As Steve passes from us, we realize he is the ancestor of those who prize scientific rigor over obfuscation. Many of them have also suffered retribution. Quiet, humble and courageous, despite having his resources pulled, despite being told by his funder to "go home to North Carolina and get the right answer", Steve did not back down. And neither will we.

And no matter what comes our way, from nuclear weapons worker studies to public health studies around nuclear power reactors, we will always press for rigorous, unbiased health investigations.

Thank you, Steve, for generously sharing your expertise and the expertise of others. Thank you for not bending to pressure, and for presenting us with a legacy of intellect, integrity and knowledge that we can build on to help victims of radiation exposure remain visible rather than vanish in intentional indifference.

We will miss you.

Cindy Folkers and Beyond Nuclear


USS Reagan Sailors: One step closer to justice

Lawyers for U.S. sailors suffering illnesses associated with radiation exposure from the Fukushima nuclear catastrophe presented oral arguments before the 9th circuit court in Pasadena, CA in September. This follows two victories before the district federal court in San Diego, CA and two legal appeals by TEPCO who is being sued for compensation in this first-of-its-kind case. Determination in this case is expected within 60 days.

According to Nuclear Hotseat, present at the arguments, the sailors are experiencing a number of health impacts including, leukemia, ulcers, gall bladder removal, brain cancers and tumors, testicular cancers, thyroid illnesses, stomach complaints, dysfunctional uterine bleeding, and still births and birth defects among their children. A number of these maladies are rare for the sailors’ age and condition, and were not present before the relief operation Tomadachi, undertaken by the U.S. in the wake of the March 2011 earthquake, tsunami, and nuclear meltdown in Japan. According to statements at a press conference, filmed here by Ecological Options Network, seven people have already died including a child who was riddled with tumors. The number of sailors in the lawsuit is currently 400 and additional plantiffs continue coming forward.

Radiation diseases are so complex, the Veterans Administration cannot figure out how to treat many of the ill. As a result, they are often diagnosed with IBS (irritable bowel syndrome), which is a catchall meaning they don’t know what the malady is. This type of unclear diagnosis also occurred after the atomic bomb explosions (bura-bura disease) and after the Chernobyl nuclear meltdown(vegetative distonia).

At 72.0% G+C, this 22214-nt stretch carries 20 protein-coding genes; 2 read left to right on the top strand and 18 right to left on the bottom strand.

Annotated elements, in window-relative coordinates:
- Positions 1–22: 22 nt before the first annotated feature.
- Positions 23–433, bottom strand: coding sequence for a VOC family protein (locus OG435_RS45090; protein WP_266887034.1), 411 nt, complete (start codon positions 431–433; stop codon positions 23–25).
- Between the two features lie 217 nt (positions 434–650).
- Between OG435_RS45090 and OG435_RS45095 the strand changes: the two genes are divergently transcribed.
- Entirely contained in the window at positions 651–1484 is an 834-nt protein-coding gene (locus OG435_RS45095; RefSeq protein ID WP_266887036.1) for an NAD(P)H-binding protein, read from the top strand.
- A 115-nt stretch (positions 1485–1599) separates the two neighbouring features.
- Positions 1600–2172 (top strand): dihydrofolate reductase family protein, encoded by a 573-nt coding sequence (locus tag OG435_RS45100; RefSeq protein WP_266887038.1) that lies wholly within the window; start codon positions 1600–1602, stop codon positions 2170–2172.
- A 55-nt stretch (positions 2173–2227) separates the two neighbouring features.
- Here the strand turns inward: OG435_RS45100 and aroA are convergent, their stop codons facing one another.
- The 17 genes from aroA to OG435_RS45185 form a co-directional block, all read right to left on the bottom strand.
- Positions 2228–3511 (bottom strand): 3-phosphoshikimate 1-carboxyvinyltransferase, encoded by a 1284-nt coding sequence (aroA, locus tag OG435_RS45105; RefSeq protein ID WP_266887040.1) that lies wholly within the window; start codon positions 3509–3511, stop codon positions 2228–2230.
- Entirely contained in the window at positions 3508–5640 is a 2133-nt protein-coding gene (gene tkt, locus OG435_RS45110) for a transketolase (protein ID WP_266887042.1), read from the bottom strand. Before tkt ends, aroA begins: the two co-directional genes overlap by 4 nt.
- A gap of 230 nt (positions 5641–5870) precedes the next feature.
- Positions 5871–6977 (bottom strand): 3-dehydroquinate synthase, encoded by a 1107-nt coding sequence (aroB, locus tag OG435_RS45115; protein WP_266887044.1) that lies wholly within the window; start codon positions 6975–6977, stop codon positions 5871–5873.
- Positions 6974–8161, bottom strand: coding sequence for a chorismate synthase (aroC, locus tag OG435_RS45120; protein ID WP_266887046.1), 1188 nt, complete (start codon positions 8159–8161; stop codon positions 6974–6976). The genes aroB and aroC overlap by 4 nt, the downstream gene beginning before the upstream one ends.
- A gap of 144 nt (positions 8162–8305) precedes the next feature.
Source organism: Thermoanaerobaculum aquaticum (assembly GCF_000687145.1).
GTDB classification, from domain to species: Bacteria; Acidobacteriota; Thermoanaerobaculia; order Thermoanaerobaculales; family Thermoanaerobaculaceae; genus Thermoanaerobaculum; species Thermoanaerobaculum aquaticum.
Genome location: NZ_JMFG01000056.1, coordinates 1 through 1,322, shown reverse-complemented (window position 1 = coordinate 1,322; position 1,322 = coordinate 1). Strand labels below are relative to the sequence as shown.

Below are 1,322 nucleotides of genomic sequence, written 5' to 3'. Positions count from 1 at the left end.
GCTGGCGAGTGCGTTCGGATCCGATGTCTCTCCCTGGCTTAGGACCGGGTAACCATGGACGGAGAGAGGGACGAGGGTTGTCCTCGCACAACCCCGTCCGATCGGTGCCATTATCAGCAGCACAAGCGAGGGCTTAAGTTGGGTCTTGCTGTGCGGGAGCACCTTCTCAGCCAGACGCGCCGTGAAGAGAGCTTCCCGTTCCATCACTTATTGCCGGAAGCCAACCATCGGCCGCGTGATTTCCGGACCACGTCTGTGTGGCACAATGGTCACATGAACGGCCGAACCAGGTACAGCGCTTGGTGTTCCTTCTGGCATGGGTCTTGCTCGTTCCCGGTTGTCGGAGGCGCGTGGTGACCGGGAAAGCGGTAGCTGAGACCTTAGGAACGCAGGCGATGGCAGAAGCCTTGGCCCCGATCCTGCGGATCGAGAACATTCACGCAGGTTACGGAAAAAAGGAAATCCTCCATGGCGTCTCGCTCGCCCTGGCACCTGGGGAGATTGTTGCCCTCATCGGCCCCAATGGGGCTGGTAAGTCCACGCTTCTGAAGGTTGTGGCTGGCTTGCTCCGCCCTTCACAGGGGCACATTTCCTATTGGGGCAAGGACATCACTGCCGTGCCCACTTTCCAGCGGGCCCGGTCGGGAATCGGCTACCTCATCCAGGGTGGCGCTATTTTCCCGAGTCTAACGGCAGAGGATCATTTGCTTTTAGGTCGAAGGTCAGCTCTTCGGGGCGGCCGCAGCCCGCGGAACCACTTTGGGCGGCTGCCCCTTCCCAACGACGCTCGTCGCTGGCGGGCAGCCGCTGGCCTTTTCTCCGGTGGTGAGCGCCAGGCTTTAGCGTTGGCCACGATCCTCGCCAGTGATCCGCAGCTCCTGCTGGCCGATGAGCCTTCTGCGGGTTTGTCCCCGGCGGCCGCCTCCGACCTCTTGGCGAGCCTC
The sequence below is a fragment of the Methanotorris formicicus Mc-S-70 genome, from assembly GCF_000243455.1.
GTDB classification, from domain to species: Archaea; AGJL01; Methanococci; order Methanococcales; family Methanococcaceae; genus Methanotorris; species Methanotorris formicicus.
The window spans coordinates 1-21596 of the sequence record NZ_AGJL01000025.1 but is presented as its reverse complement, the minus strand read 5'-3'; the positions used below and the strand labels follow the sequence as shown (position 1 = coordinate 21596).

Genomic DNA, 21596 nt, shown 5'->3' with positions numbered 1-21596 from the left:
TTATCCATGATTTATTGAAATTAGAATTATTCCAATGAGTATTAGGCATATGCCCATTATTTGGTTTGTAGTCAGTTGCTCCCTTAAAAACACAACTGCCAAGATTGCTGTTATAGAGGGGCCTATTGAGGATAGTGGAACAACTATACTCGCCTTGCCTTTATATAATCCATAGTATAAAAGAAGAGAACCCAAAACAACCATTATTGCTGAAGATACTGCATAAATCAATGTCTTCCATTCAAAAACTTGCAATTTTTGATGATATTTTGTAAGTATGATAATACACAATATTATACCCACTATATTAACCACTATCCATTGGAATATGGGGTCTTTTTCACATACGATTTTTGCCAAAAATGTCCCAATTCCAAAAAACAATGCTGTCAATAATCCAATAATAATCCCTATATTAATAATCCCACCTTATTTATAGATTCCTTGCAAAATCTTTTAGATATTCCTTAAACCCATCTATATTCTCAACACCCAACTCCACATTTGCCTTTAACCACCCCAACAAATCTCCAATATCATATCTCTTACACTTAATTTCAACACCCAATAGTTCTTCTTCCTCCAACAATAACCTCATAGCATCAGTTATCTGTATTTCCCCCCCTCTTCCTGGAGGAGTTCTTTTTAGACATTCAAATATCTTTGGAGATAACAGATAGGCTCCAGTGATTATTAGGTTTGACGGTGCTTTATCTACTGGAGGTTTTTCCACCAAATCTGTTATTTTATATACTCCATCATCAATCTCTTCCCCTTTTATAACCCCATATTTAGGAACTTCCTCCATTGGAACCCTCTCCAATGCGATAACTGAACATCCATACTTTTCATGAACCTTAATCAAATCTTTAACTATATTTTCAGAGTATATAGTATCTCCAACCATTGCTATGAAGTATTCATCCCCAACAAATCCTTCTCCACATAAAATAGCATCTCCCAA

Lawyers for the sailors say any delay in the case is a delay of justice and proper health resources for these radiation-affected people. It’s been about 4 years already since the suit began and only judicial and legal wrangling has been undertaken in court. Specifics of the catastrophe, exposure scenarios and health information has not been allowed as of yet. According to plantiffs’ lawyers, this is a ploy by TEPCO to keep case from being heard.

TEPCO is trying to deny the sailors compensation claiming that the sailors should be able to fit into the compensation plans already established within Japan. But most of the sailors never set foot in Japan and participated in operation Tomadachi while they were technically in US territory. TEPCO also contends that the case must be heard in Japan, because TEPCO is a Japanese company. In reality, TEPCO is a multinational corporation, a status which would allow the case to be tried outside Japan, a course of action highly recommended as a case in Japan would be cost prohibitive and dangerous for the ill sailors. As a final insult, TEPCO is asking whether the Navy acted reasonably under the circumstances, this despite the fact that the U.S. was asked by the government of Japan to provide aid. And during it all, TEPCO wasn’t revealing the true scope of the catastrophic meltdown or what radioactive poisons were being released.